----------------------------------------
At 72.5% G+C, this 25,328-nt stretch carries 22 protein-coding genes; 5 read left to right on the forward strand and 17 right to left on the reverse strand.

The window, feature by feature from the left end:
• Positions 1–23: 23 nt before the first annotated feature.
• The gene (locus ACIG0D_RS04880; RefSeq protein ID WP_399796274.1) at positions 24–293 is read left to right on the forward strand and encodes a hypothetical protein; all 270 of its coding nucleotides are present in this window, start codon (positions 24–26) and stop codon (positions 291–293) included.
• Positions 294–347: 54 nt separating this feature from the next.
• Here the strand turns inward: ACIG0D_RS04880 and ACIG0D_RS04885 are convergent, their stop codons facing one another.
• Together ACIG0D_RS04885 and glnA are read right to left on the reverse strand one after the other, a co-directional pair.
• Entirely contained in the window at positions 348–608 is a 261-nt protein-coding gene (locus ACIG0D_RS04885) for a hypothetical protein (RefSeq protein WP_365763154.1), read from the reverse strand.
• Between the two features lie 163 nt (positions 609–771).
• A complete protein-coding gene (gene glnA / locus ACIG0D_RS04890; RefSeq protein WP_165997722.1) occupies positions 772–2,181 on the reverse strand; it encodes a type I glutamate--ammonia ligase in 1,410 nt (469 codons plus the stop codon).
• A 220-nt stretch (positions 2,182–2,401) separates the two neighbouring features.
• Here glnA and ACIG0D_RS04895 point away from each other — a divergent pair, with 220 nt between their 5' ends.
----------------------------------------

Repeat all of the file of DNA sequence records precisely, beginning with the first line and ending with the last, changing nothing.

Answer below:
At 72.5% G+C, this 25,328-nt stretch carries 22 protein-coding genes; 5 read left to right on the forward strand and 17 right to left on the reverse strand.

The window, feature by feature from the left end:
• Positions 1–23: 23 nt before the first annotated feature.
• The gene (locus ACIG0D_RS04880; RefSeq protein ID WP_399796274.1) at positions 24–293 is read left to right on the forward strand and encodes a hypothetical protein; all 270 of its coding nucleotides are present in this window, start codon (positions 24–26) and stop codon (positions 291–293) included.
• Positions 294–347: 54 nt separating this feature from the next.
• Here the strand turns inward: ACIG0D_RS04880 and ACIG0D_RS04885 are convergent, their stop codons facing one another.
• Together ACIG0D_RS04885 and glnA are read right to left on the reverse strand one after the other, a co-directional pair.
• Entirely contained in the window at positions 348–608 is a 261-nt protein-coding gene (locus ACIG0D_RS04885) for a hypothetical protein (RefSeq protein WP_365763154.1), read from the reverse strand.
• Between the two features lie 163 nt (positions 609–771).
• A complete protein-coding gene (gene glnA / locus ACIG0D_RS04890; RefSeq protein WP_165997722.1) occupies positions 772–2,181 on the reverse strand; it encodes a type I glutamate--ammonia ligase in 1,410 nt (469 codons plus the stop codon).
• A 220-nt stretch (positions 2,182–2,401) separates the two neighbouring features.
• Here glnA and ACIG0D_RS04895 point away from each other — a divergent pair, with 220 nt between their 5' ends.